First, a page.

"They went very fast in that trial. Truson was very good," said the Australian handler.
"I'll have too see how they both pull up. They look fine, but we'll have a better idea tomorrow."
Of the two, Truson (Daniel Moor) certainly turned in the more pleasing performance with a steady third place to the duelling pair of Curvature (Matthew Kellady) and Tesoro Privado (track rider) while Elite Excalibur (Michael Rodd) just flopped out of the pens to settle a long last throughout the 1000m gallop.
The dual Group 3 winner (both over the mile – Committee's Prize and Moonbeam Vase) is not known as a horse who sets barrier trial mornings on fire, while Truson can certainly keep up with a blistering pace better.
Brown has nominated both gallopers for next Sunday's $800,000 Group 1 Queen Elizabeth II Cup (1800m), the second Leg of the Singapore Triple Crown series. Currently the highest-rated horse in Singapore courtesy of his 18 wins including four at Group 1 level (including the Selangor Gold Cup) during a stellar Malaysian career, Truson still remains on top of the noms on 126 points with Elite Excalibur third in the order of entry on 109 points, one behind Countofmontecristo.
Truson and Elite Excalibur make up two of a five-pronged attack from Brown's yard, alongside Elite Quarteto, What's New and last Sunday's runner-up Gold Strike. The latter and Elite Quarteto (unplaced in the Group 3 El Dorado Classic over 2000m) did not run in the first Leg, the Group 1 Raffles Cup (1600m), narrowly won by Makanani on September 22, while Elite Excalibur was a scratching.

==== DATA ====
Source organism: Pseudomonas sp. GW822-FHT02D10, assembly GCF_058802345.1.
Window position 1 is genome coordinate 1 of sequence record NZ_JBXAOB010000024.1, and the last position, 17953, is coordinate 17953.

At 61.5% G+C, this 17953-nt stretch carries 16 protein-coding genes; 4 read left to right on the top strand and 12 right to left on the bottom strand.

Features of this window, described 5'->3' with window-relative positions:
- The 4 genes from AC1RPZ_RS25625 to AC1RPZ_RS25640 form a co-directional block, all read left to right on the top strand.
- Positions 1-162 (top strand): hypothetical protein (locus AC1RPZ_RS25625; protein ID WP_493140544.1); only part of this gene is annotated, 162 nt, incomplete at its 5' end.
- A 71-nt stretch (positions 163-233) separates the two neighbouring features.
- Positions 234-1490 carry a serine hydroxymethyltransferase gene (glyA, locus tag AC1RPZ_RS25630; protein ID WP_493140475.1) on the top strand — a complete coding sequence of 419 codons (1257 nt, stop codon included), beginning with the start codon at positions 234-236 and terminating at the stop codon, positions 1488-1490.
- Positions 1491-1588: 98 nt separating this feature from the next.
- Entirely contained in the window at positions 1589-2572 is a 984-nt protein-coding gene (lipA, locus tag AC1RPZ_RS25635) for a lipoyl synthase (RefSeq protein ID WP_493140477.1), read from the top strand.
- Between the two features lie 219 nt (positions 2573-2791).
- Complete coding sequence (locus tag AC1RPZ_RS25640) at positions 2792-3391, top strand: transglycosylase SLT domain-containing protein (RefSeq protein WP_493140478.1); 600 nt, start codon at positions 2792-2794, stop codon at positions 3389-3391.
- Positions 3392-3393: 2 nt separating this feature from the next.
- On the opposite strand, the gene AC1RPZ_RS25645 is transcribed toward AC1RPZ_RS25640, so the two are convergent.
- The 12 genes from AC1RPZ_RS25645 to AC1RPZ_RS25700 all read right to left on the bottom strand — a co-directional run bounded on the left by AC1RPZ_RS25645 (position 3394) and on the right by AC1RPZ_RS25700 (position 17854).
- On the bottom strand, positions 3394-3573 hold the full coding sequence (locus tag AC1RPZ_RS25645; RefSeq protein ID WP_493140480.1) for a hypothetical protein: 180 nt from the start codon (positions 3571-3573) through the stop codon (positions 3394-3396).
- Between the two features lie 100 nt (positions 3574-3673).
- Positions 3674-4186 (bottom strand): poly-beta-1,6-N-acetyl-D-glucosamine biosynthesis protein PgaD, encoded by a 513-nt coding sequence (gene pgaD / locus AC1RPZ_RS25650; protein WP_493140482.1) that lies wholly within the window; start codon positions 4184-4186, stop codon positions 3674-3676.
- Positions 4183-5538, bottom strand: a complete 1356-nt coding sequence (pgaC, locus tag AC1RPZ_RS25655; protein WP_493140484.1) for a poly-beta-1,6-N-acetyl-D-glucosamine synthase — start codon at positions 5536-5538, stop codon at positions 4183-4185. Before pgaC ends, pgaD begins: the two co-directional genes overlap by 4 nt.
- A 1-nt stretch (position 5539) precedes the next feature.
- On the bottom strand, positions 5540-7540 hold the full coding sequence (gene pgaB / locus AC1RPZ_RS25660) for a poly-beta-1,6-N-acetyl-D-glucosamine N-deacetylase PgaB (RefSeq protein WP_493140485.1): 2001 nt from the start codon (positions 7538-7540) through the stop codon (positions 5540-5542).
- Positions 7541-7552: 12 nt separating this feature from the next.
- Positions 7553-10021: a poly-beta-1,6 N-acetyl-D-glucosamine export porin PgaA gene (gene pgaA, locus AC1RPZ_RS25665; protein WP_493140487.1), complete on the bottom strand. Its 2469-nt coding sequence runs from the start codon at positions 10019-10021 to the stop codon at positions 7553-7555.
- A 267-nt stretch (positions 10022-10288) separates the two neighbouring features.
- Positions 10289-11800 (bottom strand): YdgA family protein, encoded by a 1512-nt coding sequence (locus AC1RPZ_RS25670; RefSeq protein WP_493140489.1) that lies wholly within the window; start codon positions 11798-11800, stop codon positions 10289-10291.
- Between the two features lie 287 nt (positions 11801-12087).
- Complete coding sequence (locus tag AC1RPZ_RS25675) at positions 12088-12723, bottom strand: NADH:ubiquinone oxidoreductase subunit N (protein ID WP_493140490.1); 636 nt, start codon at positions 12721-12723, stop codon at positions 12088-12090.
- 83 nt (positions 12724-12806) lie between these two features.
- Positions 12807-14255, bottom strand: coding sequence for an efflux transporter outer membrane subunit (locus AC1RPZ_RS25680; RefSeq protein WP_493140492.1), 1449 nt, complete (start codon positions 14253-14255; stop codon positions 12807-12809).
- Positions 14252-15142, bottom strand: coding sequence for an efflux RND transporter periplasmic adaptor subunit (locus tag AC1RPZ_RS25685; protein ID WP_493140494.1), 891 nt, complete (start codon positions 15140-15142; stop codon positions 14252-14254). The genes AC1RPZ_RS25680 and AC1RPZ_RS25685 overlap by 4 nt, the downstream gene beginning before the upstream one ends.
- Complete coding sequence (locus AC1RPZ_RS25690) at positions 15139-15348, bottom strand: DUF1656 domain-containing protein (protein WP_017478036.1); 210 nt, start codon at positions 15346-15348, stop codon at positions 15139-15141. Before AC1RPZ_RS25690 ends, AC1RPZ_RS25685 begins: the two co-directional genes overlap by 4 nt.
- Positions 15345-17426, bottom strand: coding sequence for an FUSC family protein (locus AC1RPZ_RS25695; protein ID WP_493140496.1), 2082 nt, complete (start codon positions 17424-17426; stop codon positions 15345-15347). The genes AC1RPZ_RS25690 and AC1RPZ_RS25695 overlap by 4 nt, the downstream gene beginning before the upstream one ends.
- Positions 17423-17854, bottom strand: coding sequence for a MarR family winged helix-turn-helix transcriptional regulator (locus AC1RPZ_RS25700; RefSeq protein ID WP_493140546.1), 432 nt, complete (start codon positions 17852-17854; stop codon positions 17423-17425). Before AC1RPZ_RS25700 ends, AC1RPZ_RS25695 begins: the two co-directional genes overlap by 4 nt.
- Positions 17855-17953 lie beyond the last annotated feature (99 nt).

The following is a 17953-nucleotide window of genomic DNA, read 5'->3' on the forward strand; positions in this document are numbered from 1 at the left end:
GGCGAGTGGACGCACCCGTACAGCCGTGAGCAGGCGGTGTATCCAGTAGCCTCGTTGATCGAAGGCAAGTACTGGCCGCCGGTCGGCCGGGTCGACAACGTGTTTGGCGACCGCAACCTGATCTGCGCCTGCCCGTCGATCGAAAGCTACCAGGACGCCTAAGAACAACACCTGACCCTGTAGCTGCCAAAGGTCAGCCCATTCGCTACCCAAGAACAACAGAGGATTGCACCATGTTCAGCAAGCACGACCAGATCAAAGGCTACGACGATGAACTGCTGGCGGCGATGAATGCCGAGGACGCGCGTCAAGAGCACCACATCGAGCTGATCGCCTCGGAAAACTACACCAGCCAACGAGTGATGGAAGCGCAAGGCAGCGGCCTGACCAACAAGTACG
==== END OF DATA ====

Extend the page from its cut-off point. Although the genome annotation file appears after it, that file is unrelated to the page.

Expected to be among the early pacesetters in the Raffles Cup, especially from the inside draw, Truson, however, dropped back at the tail before railing through to a midfield spot approaching the home turn. But the strides looked laboured in the home straight as he disappeared out of the race with Moor not persevering in the last furlong.
It was in stark contrast to the Buffalo No 2 Stable-owned Al Maher's eight-year-old's easy barrier trial win five days before.
Having been his Kranji partner right through, Moor would be mindful of that. Still, he was prepared to forgive the ordinary first-up run, hoping that it would have least brought him on, even if a major form turnaround in the QEII Cup looks a tall order.
"He switched off better today," said the Australian jockey.
"Cliff had to work on his condition a lot given the limited amount of time he's had with him (since coming down South).
"He was short of a run first-up. I was happy with the way he bounced out, but he blew out the last bit.
"He's come right since, he's tightened up. The horse is very sound and happy, he's breathing well and has taken improvement from that first run.
"He's come to the right place as Cliff is a very patient trainer who doesn't tax his horses. He'll appreciate that kind of training."